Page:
Somnath Ayyar, J.
1. The petitioner before us is the management of a tile factory known as the Commonwealth Tile Factory in Mangalore owned by a company called the Commonwealth Trust, Ltd. In one of the departments of that factory called the kiln department there was a team of workers consisting of 34 operatives. On 30 April 1959, 26 operatives in that gang, according to the management, stopped work at 1-30 p.m. and left the factory premises at 3 p.m. The work which was to be done by one set of these operatives was to load green tile into the chambers where the tiles had to be baked and the work to be done by another set of these operatives was to unload the burnt tiles at the other end of the chambers. On the day on which, according to the management, the workers left the premises at 3 p.m., they had loaded only six chambers and although green tiles were still available which could be loaded into the remaining three chambers, they struck work and left the factory at 3 p.m. There was an enquiry into this act of misconduct on the part of those 26 operatives by the management, and, the punishment imposed on them was that they should not be paid their wages for one day. This gave rise to an industrial dispute which was referred to the labour court by the Government, under S. 10(4) of the Industrial Disputes Act.
2. On behalf of the operatives, what was contended before the labour court was that according to the terms of their employment, the operatives in the kiln department were fee to leave the factory the moment they finished the baking of the tiles in at least six chambers, and that having been completed on 30 April, 1959 at about 1-30 p.m., they were at liberty to go away from the factory without being obliged to feed the remaining three chambers with green tiles. Another part of their case was that according to the practice or custom obtaining in the entire tile industry as a whole, it was permissible for the operatives in the kiln department to leave their post of duty and go home after they finished the baking of the tiles in six chambers. The other complaint made against the management was that the enquiry which culminated in the punishment against the 26 operatives was an unfair enquiry motivated by mala fides.
3. On each one of these submissions made on behalf of the operatives, the finding of the labour court was in their favour. The labour court recorded a finding that the operatives did not strike work on 30 April, 1959 and that they were at liberty to go home after they had completed the baking of the tiles in six chambers, which they had done. Although the case on behalf of the operatives was that according to a practice which was obtaining in the tile industry as a whole, it was permissible for the workers to leave the factory at 2 or 3 p.m. after completing their work, the finding of the labour court was, as we under stand it, that although no such custom in the tile industry as a whole was established, it could still be concluded that that custom was one which was prevalent in the tile factory of the petitioner. The labour court was also of the view that, according to the terms of employment between the petitioner and the operatives, the minimum quantity of work which had to be turned out by the operatives consisted of the baking of i green tiles in six chambers a day.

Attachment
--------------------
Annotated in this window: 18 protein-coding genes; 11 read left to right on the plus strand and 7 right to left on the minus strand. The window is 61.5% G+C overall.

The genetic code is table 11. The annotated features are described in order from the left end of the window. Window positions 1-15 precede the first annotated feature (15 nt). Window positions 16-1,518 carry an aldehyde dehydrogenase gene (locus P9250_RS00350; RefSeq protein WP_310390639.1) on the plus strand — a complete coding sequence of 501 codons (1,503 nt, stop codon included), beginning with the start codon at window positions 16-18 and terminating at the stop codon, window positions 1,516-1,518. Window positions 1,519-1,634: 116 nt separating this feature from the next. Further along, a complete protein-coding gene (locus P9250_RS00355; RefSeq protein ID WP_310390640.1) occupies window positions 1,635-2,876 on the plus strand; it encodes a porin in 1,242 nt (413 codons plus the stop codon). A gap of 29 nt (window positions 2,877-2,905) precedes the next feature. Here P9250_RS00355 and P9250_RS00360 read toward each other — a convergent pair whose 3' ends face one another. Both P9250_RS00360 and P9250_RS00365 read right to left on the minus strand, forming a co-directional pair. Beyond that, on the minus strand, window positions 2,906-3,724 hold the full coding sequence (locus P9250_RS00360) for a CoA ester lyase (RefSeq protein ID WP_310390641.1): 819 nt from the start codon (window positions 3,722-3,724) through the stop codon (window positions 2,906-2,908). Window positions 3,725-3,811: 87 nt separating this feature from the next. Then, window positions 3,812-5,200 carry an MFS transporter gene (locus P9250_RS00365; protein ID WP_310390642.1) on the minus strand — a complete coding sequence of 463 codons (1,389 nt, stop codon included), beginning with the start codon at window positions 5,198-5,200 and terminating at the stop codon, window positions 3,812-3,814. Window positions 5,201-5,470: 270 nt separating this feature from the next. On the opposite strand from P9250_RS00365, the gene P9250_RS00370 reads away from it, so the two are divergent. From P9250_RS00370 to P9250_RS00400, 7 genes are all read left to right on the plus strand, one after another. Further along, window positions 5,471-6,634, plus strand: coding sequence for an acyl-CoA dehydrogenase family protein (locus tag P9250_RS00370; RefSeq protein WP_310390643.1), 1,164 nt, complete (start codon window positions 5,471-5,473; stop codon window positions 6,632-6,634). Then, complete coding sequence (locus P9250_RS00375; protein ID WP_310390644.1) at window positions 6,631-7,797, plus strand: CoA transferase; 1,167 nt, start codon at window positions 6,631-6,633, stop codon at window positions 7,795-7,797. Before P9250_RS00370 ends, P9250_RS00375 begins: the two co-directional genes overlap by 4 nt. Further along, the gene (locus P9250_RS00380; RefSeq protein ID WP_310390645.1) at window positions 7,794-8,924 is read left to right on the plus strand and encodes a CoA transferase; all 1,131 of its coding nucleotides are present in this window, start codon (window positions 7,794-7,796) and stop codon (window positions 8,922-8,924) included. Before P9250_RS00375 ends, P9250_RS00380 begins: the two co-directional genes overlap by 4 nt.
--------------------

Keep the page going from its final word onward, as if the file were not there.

4. The award made by the labour court accordingly was that the management should pay back to the operatives the wages for one day which had been withheld from them. It is against this award that this writ petition is directed.
5. The principal argument advanced before us by Mr. Menon on behalf of the management of the tile factory is that the labour court entirely misunderstood the terms of the employment between the operatives and the management in the kiln department. He has pointed out to us that it was admitted before the labour court, as can be seen from Ex. M. 4 which is the evidence given by W.W. 1, that according to the notification made under standing order 5 of the standing orders of the tile factory, the working hours in respect of every operative of the factory were between 7-45 a.m. and 5-15 p.m. with a break amounting to an hour and a half each day. Those standing orders, according to Mr. Menon, were not varied at any time and no evidence was produced on behalf of the operatives that those working hours had been altered. If that was the position, it is submitted that it was incumbent upon the operatives to work all the eight hours during which they were bound to work according to the relevant standing order, and that it was not therefore possible for the labour court to come to the conclusion that the operatives were free to finish baking of the kilns in six chambers and then go home.